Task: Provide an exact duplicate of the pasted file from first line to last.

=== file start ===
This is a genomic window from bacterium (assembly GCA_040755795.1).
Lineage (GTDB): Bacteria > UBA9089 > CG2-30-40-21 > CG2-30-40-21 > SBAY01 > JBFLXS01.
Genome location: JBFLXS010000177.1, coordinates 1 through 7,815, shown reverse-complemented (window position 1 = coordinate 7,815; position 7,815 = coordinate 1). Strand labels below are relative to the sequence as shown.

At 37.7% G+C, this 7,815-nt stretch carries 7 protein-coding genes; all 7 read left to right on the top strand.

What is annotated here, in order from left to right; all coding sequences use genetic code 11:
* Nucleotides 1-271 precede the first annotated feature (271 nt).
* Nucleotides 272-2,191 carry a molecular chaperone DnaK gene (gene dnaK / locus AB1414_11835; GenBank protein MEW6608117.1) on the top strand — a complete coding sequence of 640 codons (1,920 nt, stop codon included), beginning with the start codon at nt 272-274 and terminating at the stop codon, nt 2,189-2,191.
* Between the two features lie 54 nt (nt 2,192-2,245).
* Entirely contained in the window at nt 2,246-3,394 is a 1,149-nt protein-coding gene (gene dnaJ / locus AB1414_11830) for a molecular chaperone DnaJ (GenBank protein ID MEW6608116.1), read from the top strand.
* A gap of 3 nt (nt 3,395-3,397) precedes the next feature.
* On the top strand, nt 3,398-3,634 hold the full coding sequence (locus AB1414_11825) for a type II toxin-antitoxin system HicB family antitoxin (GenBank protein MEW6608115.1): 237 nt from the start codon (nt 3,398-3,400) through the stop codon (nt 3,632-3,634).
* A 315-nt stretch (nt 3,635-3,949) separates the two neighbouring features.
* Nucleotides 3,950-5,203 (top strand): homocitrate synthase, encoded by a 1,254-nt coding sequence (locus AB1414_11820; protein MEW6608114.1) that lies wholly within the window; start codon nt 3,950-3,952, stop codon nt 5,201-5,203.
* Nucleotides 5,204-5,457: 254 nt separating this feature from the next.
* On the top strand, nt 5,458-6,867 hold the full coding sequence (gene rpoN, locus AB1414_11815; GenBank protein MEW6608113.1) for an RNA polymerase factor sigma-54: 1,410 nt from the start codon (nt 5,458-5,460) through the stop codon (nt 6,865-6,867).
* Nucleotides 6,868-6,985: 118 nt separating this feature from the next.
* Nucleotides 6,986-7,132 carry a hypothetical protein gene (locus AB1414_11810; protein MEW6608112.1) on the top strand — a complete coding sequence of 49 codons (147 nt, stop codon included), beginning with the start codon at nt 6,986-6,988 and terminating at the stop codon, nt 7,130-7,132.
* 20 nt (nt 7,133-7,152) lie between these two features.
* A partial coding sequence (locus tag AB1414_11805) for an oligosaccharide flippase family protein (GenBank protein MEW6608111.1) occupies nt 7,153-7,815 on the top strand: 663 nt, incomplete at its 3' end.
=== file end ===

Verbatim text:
This is a genomic window from bacterium (assembly GCA_040755795.1).
Lineage (GTDB): Bacteria > UBA9089 > CG2-30-40-21 > CG2-30-40-21 > SBAY01 > JBFLXS01.
Genome location: JBFLXS010000177.1, coordinates 1 through 7,815, shown reverse-complemented (window position 1 = coordinate 7,815; position 7,815 = coordinate 1). Strand labels below are relative to the sequence as shown.

At 37.7% G+C, this 7,815-nt stretch carries 7 protein-coding genes; all 7 read left to right on the top strand.

What is annotated here, in order from left to right; all coding sequences use genetic code 11:
* Nucleotides 1-271 precede the first annotated feature (271 nt).
* Nucleotides 272-2,191 carry a molecular chaperone DnaK gene (gene dnaK / locus AB1414_11835; GenBank protein MEW6608117.1) on the top strand — a complete coding sequence of 640 codons (1,920 nt, stop codon included), beginning with the start codon at nt 272-274 and terminating at the stop codon, nt 2,189-2,191.
* Between the two features lie 54 nt (nt 2,192-2,245).
* Entirely contained in the window at nt 2,246-3,394 is a 1,149-nt protein-coding gene (gene dnaJ / locus AB1414_11830) for a molecular chaperone DnaJ (GenBank protein ID MEW6608116.1), read from the top strand.
* A gap of 3 nt (nt 3,395-3,397) precedes the next feature.
* On the top strand, nt 3,398-3,634 hold the full coding sequence (locus AB1414_11825) for a type II toxin-antitoxin system HicB family antitoxin (GenBank protein MEW6608115.1): 237 nt from the start codon (nt 3,398-3,400) through the stop codon (nt 3,632-3,634).
* A 315-nt stretch (nt 3,635-3,949) separates the two neighbouring features.
* Nucleotides 3,950-5,203 (top strand): homocitrate synthase, encoded by a 1,254-nt coding sequence (locus AB1414_11820; protein MEW6608114.1) that lies wholly within the window; start codon nt 3,950-3,952, stop codon nt 5,201-5,203.
* Nucleotides 5,204-5,457: 254 nt separating this feature from the next.
* On the top strand, nt 5,458-6,867 hold the full coding sequence (gene rpoN, locus AB1414_11815; GenBank protein MEW6608113.1) for an RNA polymerase factor sigma-54: 1,410 nt from the start codon (nt 5,458-5,460) through the stop codon (nt 6,865-6,867).
* Nucleotides 6,868-6,985: 118 nt separating this feature from the next.
* Nucleotides 6,986-7,132 carry a hypothetical protein gene (locus AB1414_11810; protein MEW6608112.1) on the top strand — a complete coding sequence of 49 codons (147 nt, stop codon included), beginning with the start codon at nt 6,986-6,988 and terminating at the stop codon, nt 7,130-7,132.
* 20 nt (nt 7,133-7,152) lie between these two features.
* A partial coding sequence (locus tag AB1414_11805) for an oligosaccharide flippase family protein (GenBank protein MEW6608111.1) occupies nt 7,153-7,815 on the top strand: 663 nt, incomplete at its 3' end.